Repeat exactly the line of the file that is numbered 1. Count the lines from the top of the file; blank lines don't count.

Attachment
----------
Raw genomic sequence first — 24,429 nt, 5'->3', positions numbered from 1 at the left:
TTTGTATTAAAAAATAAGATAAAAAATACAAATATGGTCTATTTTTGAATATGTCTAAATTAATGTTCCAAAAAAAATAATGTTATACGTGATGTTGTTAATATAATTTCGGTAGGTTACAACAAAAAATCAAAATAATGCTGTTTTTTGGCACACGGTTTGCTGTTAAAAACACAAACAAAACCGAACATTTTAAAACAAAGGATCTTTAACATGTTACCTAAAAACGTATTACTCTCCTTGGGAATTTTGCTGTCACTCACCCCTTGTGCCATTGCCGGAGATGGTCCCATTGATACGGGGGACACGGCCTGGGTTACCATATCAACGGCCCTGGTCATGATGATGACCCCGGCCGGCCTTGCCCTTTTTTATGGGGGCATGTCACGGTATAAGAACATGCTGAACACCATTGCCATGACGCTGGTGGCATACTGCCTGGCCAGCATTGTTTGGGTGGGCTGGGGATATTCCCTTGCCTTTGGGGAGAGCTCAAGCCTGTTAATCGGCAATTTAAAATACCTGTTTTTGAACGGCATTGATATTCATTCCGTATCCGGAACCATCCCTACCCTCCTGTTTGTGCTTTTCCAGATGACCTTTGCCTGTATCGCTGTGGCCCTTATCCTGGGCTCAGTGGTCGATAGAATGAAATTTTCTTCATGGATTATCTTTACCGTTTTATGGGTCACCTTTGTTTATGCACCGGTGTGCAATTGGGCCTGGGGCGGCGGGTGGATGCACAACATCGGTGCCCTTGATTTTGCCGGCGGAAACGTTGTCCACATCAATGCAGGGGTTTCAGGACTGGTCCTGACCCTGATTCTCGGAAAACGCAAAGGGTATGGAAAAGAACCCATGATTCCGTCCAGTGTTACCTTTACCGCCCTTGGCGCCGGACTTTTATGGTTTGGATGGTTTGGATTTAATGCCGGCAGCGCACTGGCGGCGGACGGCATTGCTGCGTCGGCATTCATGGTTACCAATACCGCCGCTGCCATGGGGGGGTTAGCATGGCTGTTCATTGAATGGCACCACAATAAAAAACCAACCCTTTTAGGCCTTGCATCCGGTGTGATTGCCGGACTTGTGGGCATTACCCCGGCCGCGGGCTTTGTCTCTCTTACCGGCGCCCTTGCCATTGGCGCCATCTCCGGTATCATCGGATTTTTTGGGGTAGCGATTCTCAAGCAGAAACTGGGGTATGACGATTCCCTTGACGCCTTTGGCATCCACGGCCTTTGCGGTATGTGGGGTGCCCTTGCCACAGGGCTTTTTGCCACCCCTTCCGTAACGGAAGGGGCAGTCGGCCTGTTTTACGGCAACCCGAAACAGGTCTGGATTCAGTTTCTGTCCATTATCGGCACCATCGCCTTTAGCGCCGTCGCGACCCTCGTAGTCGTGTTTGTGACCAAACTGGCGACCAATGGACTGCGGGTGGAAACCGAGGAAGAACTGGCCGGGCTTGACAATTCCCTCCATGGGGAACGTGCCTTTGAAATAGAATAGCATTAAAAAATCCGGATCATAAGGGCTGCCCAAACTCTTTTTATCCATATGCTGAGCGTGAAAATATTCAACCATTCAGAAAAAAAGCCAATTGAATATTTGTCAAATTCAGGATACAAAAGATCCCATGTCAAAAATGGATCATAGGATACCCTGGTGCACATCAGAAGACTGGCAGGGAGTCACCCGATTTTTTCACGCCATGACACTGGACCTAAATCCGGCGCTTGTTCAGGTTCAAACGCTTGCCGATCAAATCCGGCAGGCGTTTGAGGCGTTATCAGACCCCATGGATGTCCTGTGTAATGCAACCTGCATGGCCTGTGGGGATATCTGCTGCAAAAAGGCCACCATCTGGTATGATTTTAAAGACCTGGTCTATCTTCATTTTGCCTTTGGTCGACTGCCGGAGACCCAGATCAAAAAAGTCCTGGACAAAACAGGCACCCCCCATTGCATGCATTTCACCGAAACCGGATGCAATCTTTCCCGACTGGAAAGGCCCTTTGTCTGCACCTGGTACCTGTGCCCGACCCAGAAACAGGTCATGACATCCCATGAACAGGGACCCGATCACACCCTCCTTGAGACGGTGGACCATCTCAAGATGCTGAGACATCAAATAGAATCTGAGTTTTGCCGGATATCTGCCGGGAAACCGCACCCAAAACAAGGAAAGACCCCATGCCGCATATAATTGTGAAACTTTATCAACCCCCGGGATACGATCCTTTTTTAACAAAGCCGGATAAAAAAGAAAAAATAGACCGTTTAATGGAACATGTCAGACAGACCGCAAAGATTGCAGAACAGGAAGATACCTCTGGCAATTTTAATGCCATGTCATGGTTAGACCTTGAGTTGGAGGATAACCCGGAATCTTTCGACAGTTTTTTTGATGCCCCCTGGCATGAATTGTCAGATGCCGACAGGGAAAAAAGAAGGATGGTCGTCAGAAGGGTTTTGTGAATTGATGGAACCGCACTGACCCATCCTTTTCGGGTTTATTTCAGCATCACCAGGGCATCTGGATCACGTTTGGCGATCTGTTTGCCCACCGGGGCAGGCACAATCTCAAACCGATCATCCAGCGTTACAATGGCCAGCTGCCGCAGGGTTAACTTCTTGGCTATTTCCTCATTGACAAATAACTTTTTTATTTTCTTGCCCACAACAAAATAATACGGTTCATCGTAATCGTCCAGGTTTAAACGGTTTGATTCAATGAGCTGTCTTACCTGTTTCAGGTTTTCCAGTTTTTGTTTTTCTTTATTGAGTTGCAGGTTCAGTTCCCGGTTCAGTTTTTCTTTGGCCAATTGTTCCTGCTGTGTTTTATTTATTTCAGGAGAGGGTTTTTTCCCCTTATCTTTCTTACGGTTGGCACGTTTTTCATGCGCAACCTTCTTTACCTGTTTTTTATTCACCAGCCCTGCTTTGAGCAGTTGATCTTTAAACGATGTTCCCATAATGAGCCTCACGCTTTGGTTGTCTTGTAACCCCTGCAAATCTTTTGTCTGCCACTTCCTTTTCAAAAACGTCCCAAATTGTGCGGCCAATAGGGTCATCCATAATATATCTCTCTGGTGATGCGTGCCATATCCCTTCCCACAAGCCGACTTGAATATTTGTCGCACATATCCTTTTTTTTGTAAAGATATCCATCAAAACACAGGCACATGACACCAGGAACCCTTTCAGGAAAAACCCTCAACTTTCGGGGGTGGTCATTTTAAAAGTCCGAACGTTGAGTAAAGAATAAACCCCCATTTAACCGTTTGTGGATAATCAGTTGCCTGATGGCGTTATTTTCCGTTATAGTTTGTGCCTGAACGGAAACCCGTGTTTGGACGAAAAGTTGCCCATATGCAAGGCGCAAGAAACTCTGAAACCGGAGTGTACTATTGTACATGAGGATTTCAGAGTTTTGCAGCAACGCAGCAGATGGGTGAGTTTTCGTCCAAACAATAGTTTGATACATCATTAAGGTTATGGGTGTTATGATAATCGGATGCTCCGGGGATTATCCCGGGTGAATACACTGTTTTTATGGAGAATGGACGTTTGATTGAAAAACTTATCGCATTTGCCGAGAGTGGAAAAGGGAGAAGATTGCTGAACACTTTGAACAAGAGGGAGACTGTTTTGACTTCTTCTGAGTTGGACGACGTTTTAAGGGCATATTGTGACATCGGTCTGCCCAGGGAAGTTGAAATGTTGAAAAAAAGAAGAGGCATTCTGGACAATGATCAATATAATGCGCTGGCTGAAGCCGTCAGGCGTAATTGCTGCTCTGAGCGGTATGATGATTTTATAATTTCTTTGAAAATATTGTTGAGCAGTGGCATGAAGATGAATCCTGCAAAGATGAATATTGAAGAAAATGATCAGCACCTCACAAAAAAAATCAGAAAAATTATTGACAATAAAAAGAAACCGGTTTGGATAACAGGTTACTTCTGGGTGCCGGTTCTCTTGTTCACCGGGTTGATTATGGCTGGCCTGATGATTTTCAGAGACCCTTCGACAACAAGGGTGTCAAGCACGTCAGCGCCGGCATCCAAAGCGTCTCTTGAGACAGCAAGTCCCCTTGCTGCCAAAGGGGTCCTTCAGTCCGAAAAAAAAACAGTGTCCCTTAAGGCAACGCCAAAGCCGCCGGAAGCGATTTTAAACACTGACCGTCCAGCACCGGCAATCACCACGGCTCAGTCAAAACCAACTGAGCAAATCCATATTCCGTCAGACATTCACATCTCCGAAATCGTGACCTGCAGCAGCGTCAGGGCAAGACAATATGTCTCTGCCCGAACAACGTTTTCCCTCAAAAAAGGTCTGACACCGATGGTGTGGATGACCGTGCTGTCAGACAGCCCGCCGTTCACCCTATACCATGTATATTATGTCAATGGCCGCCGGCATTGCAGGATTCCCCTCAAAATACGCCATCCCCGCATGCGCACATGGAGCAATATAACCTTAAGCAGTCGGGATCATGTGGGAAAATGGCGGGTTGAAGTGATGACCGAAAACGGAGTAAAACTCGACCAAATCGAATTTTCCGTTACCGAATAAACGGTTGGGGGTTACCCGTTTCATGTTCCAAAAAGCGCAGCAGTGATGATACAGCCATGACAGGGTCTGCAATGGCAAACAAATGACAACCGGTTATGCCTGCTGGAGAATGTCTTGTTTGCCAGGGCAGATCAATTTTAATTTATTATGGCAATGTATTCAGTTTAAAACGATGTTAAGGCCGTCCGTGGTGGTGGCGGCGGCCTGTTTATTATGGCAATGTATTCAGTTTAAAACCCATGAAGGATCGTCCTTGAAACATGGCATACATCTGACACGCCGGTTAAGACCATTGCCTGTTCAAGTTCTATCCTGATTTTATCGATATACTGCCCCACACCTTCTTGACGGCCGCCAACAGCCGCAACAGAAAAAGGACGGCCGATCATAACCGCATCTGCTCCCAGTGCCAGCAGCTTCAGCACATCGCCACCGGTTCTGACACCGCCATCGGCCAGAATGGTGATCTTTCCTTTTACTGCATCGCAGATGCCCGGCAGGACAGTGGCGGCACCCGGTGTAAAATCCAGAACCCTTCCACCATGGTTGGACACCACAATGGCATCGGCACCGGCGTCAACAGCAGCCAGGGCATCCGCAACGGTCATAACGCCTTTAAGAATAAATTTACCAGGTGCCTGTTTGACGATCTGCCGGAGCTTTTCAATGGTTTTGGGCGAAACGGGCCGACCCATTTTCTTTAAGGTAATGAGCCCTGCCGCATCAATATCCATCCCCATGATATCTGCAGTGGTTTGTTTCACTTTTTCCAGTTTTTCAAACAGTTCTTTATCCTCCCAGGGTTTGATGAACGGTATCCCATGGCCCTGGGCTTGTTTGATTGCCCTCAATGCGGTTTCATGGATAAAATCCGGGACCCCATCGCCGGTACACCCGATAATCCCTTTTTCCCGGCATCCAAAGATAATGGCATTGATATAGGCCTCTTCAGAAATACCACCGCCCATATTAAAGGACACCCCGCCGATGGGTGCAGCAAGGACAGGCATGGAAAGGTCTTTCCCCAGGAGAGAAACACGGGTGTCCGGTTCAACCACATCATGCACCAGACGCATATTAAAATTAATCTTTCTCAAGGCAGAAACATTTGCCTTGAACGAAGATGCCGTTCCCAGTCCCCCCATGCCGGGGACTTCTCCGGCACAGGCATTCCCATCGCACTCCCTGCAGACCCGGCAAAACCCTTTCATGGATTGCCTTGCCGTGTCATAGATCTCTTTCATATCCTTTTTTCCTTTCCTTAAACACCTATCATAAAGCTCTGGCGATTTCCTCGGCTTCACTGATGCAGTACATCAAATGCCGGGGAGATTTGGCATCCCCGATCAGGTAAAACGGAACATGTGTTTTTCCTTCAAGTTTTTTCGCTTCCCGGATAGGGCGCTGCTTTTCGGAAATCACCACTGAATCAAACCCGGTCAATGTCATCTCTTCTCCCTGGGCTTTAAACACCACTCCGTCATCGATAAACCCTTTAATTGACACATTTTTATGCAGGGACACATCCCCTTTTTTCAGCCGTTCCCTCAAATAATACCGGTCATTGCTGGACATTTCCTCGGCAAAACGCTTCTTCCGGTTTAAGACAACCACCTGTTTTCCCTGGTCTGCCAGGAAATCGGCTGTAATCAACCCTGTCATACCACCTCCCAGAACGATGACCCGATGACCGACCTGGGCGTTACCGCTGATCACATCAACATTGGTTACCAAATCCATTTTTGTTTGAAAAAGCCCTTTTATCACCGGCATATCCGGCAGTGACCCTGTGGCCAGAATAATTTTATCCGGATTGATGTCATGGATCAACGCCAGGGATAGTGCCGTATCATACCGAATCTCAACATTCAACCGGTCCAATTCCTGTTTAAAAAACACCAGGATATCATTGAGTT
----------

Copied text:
Raw genomic sequence first — 24,429 nt, 5'->3', positions numbered from 1 at the left: